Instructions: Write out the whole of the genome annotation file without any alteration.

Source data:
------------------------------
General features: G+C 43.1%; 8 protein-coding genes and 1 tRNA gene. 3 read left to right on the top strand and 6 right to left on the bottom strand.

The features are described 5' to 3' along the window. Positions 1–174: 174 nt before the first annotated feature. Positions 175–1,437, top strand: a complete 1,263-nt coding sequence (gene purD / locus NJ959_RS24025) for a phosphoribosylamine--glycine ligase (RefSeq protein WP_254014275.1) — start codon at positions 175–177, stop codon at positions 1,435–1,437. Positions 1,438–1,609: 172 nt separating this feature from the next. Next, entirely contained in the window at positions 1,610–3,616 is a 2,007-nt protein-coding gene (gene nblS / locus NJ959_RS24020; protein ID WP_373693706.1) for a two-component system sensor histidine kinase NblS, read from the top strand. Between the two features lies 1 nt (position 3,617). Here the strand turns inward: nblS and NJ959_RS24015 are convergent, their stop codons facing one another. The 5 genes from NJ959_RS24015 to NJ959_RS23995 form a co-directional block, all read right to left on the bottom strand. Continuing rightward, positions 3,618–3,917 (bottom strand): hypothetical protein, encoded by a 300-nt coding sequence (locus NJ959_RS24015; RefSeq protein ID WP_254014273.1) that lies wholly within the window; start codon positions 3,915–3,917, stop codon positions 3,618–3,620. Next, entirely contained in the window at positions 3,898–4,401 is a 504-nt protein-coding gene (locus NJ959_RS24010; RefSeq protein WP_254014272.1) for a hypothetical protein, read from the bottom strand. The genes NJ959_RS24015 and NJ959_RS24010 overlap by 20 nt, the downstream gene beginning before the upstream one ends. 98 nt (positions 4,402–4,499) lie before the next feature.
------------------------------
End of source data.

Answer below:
General features: G+C 43.1%; 8 protein-coding genes and 1 tRNA gene. 3 read left to right on the top strand and 6 right to left on the bottom strand.

The features are described 5' to 3' along the window. Positions 1–174: 174 nt before the first annotated feature. Positions 175–1,437, top strand: a complete 1,263-nt coding sequence (gene purD / locus NJ959_RS24025) for a phosphoribosylamine--glycine ligase (RefSeq protein WP_254014275.1) — start codon at positions 175–177, stop codon at positions 1,435–1,437. Positions 1,438–1,609: 172 nt separating this feature from the next. Next, entirely contained in the window at positions 1,610–3,616 is a 2,007-nt protein-coding gene (gene nblS / locus NJ959_RS24020; protein ID WP_373693706.1) for a two-component system sensor histidine kinase NblS, read from the top strand. Between the two features lies 1 nt (position 3,617). Here the strand turns inward: nblS and NJ959_RS24015 are convergent, their stop codons facing one another. The 5 genes from NJ959_RS24015 to NJ959_RS23995 form a co-directional block, all read right to left on the bottom strand. Continuing rightward, positions 3,618–3,917 (bottom strand): hypothetical protein, encoded by a 300-nt coding sequence (locus NJ959_RS24015; RefSeq protein ID WP_254014273.1) that lies wholly within the window; start codon positions 3,915–3,917, stop codon positions 3,618–3,620. Next, entirely contained in the window at positions 3,898–4,401 is a 504-nt protein-coding gene (locus NJ959_RS24010; RefSeq protein WP_254014272.1) for a hypothetical protein, read from the bottom strand. The genes NJ959_RS24015 and NJ959_RS24010 overlap by 20 nt, the downstream gene beginning before the upstream one ends. 98 nt (positions 4,402–4,499) lie before the next feature.